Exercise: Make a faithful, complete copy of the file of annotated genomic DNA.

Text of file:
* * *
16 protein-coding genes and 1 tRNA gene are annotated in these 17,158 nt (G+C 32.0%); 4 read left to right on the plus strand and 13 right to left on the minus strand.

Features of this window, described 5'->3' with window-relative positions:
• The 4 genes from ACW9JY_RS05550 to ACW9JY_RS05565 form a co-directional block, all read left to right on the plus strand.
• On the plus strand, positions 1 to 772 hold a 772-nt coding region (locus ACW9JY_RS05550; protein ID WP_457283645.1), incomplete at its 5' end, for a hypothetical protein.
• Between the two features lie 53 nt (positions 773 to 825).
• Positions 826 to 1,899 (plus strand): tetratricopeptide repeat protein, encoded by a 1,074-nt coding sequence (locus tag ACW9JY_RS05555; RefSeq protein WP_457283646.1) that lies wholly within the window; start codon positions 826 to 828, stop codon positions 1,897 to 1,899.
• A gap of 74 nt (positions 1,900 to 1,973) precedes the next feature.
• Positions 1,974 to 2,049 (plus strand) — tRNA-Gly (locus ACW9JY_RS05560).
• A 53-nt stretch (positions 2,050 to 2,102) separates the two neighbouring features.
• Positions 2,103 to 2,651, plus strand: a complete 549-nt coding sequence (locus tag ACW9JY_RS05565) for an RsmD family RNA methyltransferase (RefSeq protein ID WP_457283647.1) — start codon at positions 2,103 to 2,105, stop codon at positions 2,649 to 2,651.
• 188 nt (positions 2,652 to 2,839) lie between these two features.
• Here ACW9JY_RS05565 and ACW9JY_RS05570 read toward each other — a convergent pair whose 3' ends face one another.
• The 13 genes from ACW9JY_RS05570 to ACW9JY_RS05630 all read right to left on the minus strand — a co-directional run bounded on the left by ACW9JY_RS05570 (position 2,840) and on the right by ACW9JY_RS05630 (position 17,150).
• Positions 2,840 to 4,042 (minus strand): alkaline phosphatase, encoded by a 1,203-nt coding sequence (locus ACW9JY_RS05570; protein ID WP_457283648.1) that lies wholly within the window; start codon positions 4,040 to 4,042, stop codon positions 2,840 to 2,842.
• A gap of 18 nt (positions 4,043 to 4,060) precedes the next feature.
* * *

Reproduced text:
16 protein-coding genes and 1 tRNA gene are annotated in these 17,158 nt (G+C 32.0%); 4 read left to right on the plus strand and 13 right to left on the minus strand.

Features of this window, described 5'->3' with window-relative positions:
• The 4 genes from ACW9JY_RS05550 to ACW9JY_RS05565 form a co-directional block, all read left to right on the plus strand.
• On the plus strand, positions 1 to 772 hold a 772-nt coding region (locus ACW9JY_RS05550; protein ID WP_457283645.1), incomplete at its 5' end, for a hypothetical protein.
• Between the two features lie 53 nt (positions 773 to 825).
• Positions 826 to 1,899 (plus strand): tetratricopeptide repeat protein, encoded by a 1,074-nt coding sequence (locus tag ACW9JY_RS05555; RefSeq protein WP_457283646.1) that lies wholly within the window; start codon positions 826 to 828, stop codon positions 1,897 to 1,899.
• A gap of 74 nt (positions 1,900 to 1,973) precedes the next feature.
• Positions 1,974 to 2,049 (plus strand) — tRNA-Gly (locus ACW9JY_RS05560).
• A 53-nt stretch (positions 2,050 to 2,102) separates the two neighbouring features.
• Positions 2,103 to 2,651, plus strand: a complete 549-nt coding sequence (locus tag ACW9JY_RS05565) for an RsmD family RNA methyltransferase (RefSeq protein ID WP_457283647.1) — start codon at positions 2,103 to 2,105, stop codon at positions 2,649 to 2,651.
• 188 nt (positions 2,652 to 2,839) lie between these two features.
• Here ACW9JY_RS05565 and ACW9JY_RS05570 read toward each other — a convergent pair whose 3' ends face one another.
• The 13 genes from ACW9JY_RS05570 to ACW9JY_RS05630 all read right to left on the minus strand — a co-directional run bounded on the left by ACW9JY_RS05570 (position 2,840) and on the right by ACW9JY_RS05630 (position 17,150).
• Positions 2,840 to 4,042 (minus strand): alkaline phosphatase, encoded by a 1,203-nt coding sequence (locus ACW9JY_RS05570; protein ID WP_457283648.1) that lies wholly within the window; start codon positions 4,040 to 4,042, stop codon positions 2,840 to 2,842.
• A gap of 18 nt (positions 4,043 to 4,060) precedes the next feature.